“I think we need to be aware that this is the way to go, as we don’t have data to work with new variants,” said Dr. David Hardy of Charles Drew University School of Medicine. medicine.

On Friday, Merck released updated data that depict less convincing pictures of drug efficacy than just a few weeks ago.

Merck said Final research results Molnupiravir has been shown to reduce hospitalization and mortality in adults infected with the coronavirus by 30% compared to adults taking placebo.The effect was significantly less than the 50% reduction First announced Based on incomplete results.

For many panelists, the modest effect was not sufficient to outweigh the potential toxicity of the drug to the human foetation.

“Given the large potential population affected, the risk of widespread effects on potential birth defects has not been fully studied,” said the University of Utah School of Medicine, who voted against the drug. Dr. Sankar Swaminathan said.

FDA scientists told panelists early Tuesday that a company study in rats showed that the drug causes birth defects when given at very high doses. FDA staff concluded that the data “suggest that molnupiravir can harm the foetation when administered to pregnant individuals.”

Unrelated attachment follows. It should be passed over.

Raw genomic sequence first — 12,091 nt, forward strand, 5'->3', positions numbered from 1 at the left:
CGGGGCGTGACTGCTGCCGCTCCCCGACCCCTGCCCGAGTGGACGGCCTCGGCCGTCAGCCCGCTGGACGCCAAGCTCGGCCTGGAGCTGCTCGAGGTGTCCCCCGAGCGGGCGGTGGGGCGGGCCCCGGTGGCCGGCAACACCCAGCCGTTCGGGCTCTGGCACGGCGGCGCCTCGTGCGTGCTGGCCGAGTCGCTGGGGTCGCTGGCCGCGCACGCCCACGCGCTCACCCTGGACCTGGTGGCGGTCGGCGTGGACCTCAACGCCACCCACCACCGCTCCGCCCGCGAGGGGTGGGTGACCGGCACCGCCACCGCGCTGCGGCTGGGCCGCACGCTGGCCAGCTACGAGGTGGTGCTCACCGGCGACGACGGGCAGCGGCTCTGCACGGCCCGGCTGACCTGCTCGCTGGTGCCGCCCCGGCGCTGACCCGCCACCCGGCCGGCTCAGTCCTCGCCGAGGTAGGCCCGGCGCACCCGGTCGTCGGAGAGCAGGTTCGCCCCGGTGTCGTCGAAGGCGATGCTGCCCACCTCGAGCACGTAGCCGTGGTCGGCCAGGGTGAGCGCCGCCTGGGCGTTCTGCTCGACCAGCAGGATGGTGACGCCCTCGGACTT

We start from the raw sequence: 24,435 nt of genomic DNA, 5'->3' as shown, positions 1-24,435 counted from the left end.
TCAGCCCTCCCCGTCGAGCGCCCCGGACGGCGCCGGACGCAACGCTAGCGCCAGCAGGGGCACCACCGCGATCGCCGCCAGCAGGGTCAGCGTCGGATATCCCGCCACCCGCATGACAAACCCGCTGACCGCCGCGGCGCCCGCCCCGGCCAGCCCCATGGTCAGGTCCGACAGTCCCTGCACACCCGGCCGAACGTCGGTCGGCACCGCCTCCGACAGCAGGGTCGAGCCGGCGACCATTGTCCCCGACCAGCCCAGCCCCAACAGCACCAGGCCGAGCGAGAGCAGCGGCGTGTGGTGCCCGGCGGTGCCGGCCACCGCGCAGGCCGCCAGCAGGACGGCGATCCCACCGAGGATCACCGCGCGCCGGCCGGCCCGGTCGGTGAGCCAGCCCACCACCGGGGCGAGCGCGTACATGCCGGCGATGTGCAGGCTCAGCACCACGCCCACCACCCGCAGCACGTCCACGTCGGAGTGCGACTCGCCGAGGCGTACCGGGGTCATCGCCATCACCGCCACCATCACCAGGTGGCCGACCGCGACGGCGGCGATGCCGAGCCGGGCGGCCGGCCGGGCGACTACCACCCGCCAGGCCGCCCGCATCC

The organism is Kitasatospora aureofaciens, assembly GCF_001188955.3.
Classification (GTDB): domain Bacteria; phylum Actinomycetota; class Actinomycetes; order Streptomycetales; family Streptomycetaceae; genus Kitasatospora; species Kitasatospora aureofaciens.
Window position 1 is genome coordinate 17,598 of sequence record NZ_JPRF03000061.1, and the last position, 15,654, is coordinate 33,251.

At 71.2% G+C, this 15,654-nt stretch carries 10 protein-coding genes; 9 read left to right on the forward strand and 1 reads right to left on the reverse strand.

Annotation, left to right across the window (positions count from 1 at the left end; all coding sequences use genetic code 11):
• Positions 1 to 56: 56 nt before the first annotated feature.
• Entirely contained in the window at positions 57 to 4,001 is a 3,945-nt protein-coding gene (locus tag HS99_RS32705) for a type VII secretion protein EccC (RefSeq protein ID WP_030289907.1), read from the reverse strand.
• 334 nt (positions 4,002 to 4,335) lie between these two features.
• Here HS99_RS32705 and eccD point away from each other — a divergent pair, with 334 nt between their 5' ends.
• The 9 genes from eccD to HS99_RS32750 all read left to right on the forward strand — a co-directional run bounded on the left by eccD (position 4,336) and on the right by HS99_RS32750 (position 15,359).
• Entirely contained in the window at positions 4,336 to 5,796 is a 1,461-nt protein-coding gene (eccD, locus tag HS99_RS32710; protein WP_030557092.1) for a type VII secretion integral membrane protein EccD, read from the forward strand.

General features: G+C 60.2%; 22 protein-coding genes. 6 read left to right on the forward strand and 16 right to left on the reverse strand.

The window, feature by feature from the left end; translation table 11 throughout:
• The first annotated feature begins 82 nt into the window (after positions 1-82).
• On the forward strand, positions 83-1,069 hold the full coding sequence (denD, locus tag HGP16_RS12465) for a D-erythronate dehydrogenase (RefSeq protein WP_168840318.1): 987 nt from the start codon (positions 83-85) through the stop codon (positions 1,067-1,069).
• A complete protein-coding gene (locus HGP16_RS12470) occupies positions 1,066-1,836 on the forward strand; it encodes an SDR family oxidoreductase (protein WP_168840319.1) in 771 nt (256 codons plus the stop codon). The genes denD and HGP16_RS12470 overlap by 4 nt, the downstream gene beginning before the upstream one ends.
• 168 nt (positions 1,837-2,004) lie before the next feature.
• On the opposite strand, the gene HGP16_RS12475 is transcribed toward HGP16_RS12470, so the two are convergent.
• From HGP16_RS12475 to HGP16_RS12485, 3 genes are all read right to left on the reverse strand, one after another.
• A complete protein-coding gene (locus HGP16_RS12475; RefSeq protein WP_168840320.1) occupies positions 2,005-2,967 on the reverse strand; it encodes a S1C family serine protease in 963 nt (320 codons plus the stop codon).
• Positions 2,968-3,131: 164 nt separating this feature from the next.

Authorities are considering total restrictions on use in pregnant women or, in rare cases, allow doctors to use the drug. Some panelists said options should remain open to pregnant mothers who have high-risk COVID-19 and may have few other treatment options.

Dr. Janet Kragan, who supported the drug, said that even with strict restrictions, some pregnant women will inevitably take antiviral drugs.

“I don’t think we can ethically tell women with COVID-19 that they can’t take the drug if they decide it’s necessary,” said Kragan, a panel member and staff member of the US Centers for Disease Control and Prevention. I am. “I think the final decision must be left to the individual female and its donor.”